This study explored obstetric nurses' perceptions of providing inpatient care during labor, birth, and postpartum to pregnant and parenting women with histories of misusing opioids. Specific aims included to 1) describe common themes associated with nurses' perceptions of caring for this population, and 2) identify specific areas for intervention development.
Grounded theory methods, as described by Corbin and Strauss, were used to guide data collection and to identify common themes. Initially, eight inpatient obstetric nurses working in large, urban birthing centers in Washington State were interviewed using semistructured interviews. Follow-up interviews with four of the nurses were conducted to validate emergent themes.
Four themes were derived: needing more knowledge, feeling challenged, expressing concern for mother and infant, and knowing the truth.
The four themes can have an impact on nursing practice and patient outcomes by providing specific areas for intervention development focusing on this population of vulnerable women. Nurses described several ideas for intervention development including continuing education offerings relevant to caring for mothers who misuse opioids, collaborating with providers to design education, reevaluating pain-management philosophies and practices at all levels, and working with social workers to explore available and needed community resources. Future research includes the evaluation of newly developed personalized interventions; the examination of the empirical linkages among key mother and child health outcomes; the delivery of specific nursing therapeutics; and the exploration of providers' and patients' perceptions and knowledge of opioid misuse during pregnancy, birth, and beyond.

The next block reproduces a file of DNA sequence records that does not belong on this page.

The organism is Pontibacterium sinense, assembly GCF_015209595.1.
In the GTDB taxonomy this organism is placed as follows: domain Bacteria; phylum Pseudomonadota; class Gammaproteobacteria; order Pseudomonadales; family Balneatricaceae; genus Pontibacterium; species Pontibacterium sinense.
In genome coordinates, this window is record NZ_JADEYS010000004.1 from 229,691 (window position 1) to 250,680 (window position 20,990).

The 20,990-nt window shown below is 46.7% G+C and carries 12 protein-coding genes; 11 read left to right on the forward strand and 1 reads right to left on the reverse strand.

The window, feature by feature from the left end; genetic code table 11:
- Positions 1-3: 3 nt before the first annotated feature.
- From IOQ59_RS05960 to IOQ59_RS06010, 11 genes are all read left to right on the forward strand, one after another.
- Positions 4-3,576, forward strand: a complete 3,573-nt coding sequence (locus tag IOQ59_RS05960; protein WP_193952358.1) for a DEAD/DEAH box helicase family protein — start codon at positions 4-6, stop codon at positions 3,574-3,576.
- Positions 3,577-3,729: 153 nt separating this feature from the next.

Misuse of prescription and illicit opioids among women of childbearing age has dramatically increased over the last 30 years in the United States. This study explores nurses' perceptions of challenges and opportunities in providing nursing care for childbearing women who misuse opioids and their babies who have been exposed to opioids during pregnancy.
Michele Rose Shaw is an Assistant Professor at Washington State University, College of Nursing, Spokane, WA. The author can be reached via e-mail at email@example.com
Crystal Lederhos, Washington State University, College of Nursing, Spokane, WA.
Mel Haberman is a Professor at Washington State University, College of Nursing, Spokane, WA.
Donelle Howell is an Assistant Professor at Washington State University, College of Nursing, Spokane, WA.
Susan Fleming is an Assistant Professor at Seattle University, College of Nursing, Seattle, WA.
John Roll is Senior Vice Chancellor at Washington State University, Spokane, WA.
The authors declare no conflict of interest.